The Church of England today, following the General Synod’s broad acceptance of the ordination of women bishops, reminds me of Europe in the summer of 1914.
Recall the sequence of events that led to the First World War: a Serbian student assassinates an Austrian Archduke; Austria declares war on Serbia in retaliation; Russia mobilizes in support of Serbia against Austria; Germany declares war on Russia in support of Austria; Germany declares war on France for not undertaking to withhold support from Russia; Britain declares war on Germany because of Germany’s violation of Belgian neutrality, in support of France, and the threat to the Royal Navy if the German Fleet were to occupy Antwerp and France’s Channel ports.
Each move appeared logical to the mover in a very local context yet the end result was one that few would have wished.
Suppose an angel had appeared to the great powers in 1919 and announced that a time warp existed to enable Europe to revert to, say, June 1914. With the possible exception of the USSR, would any of them have turned down the opportunity?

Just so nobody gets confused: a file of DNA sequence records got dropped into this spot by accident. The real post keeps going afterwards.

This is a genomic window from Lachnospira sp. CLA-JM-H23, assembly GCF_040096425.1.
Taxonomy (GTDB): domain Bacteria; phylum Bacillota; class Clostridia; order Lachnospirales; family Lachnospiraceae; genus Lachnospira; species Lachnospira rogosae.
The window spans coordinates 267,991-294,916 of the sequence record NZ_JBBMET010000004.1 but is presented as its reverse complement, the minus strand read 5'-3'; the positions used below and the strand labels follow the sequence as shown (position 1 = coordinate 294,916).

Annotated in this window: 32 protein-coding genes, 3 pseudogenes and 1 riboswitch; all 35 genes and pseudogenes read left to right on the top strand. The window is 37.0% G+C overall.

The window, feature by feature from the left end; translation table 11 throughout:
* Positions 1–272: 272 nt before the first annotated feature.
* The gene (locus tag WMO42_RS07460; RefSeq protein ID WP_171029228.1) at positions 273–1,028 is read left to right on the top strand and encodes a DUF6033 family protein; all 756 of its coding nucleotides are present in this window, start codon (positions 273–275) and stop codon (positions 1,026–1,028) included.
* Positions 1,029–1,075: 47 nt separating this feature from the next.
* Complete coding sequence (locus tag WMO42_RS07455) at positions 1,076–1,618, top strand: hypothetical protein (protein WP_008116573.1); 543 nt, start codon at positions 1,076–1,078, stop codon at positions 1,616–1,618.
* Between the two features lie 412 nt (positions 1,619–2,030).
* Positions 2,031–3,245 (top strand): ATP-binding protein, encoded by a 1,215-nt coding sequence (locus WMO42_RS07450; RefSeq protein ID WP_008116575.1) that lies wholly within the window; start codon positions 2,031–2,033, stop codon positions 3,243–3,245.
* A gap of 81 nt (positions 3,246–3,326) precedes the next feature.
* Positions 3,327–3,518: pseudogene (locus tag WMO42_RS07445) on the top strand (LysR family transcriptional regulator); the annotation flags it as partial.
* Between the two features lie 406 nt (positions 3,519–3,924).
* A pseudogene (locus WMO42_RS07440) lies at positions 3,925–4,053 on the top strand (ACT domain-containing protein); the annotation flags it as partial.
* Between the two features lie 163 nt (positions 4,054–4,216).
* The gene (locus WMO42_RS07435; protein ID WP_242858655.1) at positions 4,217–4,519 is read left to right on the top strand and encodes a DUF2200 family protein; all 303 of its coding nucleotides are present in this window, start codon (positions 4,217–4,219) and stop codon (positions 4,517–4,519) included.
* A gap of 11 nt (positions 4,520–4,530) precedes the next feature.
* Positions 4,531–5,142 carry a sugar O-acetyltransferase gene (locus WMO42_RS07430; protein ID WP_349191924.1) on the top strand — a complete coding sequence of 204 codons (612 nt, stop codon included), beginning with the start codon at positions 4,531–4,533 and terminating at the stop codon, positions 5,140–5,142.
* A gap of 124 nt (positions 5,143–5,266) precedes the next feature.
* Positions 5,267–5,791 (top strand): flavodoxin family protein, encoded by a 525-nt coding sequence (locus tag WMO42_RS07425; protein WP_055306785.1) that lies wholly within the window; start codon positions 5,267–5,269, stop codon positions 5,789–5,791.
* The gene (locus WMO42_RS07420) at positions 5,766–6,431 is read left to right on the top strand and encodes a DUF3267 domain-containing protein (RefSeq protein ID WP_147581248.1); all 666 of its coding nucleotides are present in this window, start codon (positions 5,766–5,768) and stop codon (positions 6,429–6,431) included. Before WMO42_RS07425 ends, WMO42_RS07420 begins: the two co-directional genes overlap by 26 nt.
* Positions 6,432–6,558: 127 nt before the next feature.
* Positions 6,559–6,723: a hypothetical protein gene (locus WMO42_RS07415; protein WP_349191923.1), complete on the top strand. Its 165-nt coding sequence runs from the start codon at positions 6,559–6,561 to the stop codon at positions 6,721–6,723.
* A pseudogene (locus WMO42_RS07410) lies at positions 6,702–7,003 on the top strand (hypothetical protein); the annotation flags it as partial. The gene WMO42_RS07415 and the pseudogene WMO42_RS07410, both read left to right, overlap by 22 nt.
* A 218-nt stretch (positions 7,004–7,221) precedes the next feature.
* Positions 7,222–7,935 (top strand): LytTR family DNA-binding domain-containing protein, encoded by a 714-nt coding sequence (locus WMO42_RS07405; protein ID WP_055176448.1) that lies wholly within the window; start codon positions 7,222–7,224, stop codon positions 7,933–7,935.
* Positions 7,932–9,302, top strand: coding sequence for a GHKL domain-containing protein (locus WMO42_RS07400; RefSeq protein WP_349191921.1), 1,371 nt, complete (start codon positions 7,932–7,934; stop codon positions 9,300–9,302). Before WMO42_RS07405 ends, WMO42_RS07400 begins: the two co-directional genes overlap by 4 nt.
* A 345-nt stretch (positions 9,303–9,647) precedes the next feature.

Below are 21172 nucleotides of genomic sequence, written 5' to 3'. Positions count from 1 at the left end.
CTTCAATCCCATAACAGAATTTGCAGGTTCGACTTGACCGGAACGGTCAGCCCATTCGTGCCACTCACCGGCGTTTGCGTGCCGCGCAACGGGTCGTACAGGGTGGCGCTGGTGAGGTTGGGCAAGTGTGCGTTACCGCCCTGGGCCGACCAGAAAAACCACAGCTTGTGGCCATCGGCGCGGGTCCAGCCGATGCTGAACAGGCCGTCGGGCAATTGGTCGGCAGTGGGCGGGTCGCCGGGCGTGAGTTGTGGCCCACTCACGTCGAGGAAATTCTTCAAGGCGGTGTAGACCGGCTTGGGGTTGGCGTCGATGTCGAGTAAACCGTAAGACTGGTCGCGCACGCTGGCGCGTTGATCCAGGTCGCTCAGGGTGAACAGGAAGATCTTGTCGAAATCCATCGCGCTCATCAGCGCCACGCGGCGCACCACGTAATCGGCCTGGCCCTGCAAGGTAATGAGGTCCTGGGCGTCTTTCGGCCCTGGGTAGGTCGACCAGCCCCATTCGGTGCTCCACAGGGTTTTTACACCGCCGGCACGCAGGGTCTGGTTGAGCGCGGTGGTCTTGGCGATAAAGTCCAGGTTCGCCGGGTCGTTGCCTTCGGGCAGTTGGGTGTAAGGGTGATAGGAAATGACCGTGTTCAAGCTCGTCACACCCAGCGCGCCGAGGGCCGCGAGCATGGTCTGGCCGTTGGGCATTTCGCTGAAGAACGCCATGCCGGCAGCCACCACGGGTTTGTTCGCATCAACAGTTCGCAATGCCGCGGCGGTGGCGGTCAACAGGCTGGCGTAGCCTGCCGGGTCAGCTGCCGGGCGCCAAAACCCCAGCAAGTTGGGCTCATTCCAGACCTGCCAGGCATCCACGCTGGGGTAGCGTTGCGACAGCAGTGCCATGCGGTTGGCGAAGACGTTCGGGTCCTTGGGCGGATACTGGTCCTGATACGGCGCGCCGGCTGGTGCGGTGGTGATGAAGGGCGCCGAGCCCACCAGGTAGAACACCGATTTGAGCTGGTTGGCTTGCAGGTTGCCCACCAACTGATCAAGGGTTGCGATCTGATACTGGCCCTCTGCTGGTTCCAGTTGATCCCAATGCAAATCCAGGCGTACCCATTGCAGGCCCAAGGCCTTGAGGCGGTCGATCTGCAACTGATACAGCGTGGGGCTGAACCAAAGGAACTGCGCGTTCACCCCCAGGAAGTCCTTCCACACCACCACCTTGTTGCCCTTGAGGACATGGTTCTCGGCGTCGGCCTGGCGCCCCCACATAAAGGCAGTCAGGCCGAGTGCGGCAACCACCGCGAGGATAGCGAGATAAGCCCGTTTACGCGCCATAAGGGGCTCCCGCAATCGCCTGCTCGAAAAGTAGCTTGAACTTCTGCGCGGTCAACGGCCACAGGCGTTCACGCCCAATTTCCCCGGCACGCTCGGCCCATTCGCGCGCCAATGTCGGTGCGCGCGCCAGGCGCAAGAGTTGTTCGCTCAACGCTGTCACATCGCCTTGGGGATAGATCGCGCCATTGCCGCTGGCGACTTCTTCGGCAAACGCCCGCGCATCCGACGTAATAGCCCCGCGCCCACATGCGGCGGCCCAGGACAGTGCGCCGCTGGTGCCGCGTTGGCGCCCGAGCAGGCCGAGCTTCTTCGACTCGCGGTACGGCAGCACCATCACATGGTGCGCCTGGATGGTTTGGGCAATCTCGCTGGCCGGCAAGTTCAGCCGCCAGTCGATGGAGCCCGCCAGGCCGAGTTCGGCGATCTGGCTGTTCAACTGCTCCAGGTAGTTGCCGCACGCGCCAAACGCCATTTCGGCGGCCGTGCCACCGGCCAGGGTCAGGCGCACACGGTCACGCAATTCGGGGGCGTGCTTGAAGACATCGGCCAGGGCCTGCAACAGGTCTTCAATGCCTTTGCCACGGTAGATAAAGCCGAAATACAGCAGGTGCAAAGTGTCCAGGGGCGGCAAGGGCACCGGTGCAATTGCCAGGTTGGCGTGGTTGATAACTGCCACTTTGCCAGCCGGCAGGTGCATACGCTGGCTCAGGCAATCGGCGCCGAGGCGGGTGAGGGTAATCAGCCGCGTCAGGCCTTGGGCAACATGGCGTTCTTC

The liberals appear to assume that they have now won and that their opponents will fold their tents, creep silently into the night, and leave the Church of England to them. I think that we would be wrong to pursue such a strategy: rather we should resist every step of the way.
Instead of leaving the Church of England to undergo an essential change, retaining only the name and other accidents, we should seek to retain our presence in the Church of England.
Our inspiration should be Tom Stoppard’s Rosencrantz and Guildenstern Are Dead, rather than Hamlet. In Hamlet, the two title characters of Stoppard’s play come on stage from time to time, perform their small roles and then leave, whereas in Stoppard’s play, the title characters remain on stage all the time and everyone else leaves.
An important part of this strategy is to make our approach clear to our opponents in the hope that they see that their interests lie in an accommodation that we would find acceptable: in this way we would try and avoid the mistakes made by the great powers in 1914.
J. Alan Smith